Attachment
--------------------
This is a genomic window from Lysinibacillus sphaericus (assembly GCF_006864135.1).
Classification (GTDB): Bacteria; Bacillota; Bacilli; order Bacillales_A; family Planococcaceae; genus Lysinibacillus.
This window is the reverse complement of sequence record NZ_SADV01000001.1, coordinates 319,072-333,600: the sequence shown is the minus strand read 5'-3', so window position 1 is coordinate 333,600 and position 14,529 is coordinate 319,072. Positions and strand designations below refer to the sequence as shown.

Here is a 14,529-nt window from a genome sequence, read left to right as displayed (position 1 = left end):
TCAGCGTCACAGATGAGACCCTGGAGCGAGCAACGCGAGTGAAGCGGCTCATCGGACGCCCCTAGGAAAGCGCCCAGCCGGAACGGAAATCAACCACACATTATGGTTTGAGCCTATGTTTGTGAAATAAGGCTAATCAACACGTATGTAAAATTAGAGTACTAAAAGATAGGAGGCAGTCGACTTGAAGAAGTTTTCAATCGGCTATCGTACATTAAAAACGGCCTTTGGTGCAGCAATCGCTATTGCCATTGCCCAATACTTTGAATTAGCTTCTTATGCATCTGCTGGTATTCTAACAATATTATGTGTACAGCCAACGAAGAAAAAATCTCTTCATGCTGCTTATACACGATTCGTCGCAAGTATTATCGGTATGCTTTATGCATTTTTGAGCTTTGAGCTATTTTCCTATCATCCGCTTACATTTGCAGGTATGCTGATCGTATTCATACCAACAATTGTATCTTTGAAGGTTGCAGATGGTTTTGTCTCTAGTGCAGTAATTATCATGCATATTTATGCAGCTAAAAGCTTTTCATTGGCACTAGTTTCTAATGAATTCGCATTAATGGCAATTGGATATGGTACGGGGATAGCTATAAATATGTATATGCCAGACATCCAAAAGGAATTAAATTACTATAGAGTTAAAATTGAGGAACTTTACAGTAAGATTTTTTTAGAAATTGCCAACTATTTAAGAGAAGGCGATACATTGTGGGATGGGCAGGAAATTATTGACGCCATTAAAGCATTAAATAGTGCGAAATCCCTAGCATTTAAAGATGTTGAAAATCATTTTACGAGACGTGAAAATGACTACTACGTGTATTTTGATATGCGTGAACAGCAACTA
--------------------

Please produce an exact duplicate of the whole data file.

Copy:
This is a genomic window from Lysinibacillus sphaericus (assembly GCF_006864135.1).
Classification (GTDB): Bacteria; Bacillota; Bacilli; order Bacillales_A; family Planococcaceae; genus Lysinibacillus.
This window is the reverse complement of sequence record NZ_SADV01000001.1, coordinates 319,072-333,600: the sequence shown is the minus strand read 5'-3', so window position 1 is coordinate 333,600 and position 14,529 is coordinate 319,072. Positions and strand designations below refer to the sequence as shown.

Here is a 14,529-nt window from a genome sequence, read left to right as displayed (position 1 = left end):
TCAGCGTCACAGATGAGACCCTGGAGCGAGCAACGCGAGTGAAGCGGCTCATCGGACGCCCCTAGGAAAGCGCCCAGCCGGAACGGAAATCAACCACACATTATGGTTTGAGCCTATGTTTGTGAAATAAGGCTAATCAACACGTATGTAAAATTAGAGTACTAAAAGATAGGAGGCAGTCGACTTGAAGAAGTTTTCAATCGGCTATCGTACATTAAAAACGGCCTTTGGTGCAGCAATCGCTATTGCCATTGCCCAATACTTTGAATTAGCTTCTTATGCATCTGCTGGTATTCTAACAATATTATGTGTACAGCCAACGAAGAAAAAATCTCTTCATGCTGCTTATACACGATTCGTCGCAAGTATTATCGGTATGCTTTATGCATTTTTGAGCTTTGAGCTATTTTCCTATCATCCGCTTACATTTGCAGGTATGCTGATCGTATTCATACCAACAATTGTATCTTTGAAGGTTGCAGATGGTTTTGTCTCTAGTGCAGTAATTATCATGCATATTTATGCAGCTAAAAGCTTTTCATTGGCACTAGTTTCTAATGAATTCGCATTAATGGCAATTGGATATGGTACGGGGATAGCTATAAATATGTATATGCCAGACATCCAAAAGGAATTAAATTACTATAGAGTTAAAATTGAGGAACTTTACAGTAAGATTTTTTTAGAAATTGCCAACTATTTAAGAGAAGGCGATACATTGTGGGATGGGCAGGAAATTATTGACGCCATTAAAGCATTAAATAGTGCGAAATCCCTAGCATTTAAAGATGTTGAAAATCATTTTACGAGACGTGAAAATGACTACTACGTGTATTTTGATATGCGTGAACAGCAACTA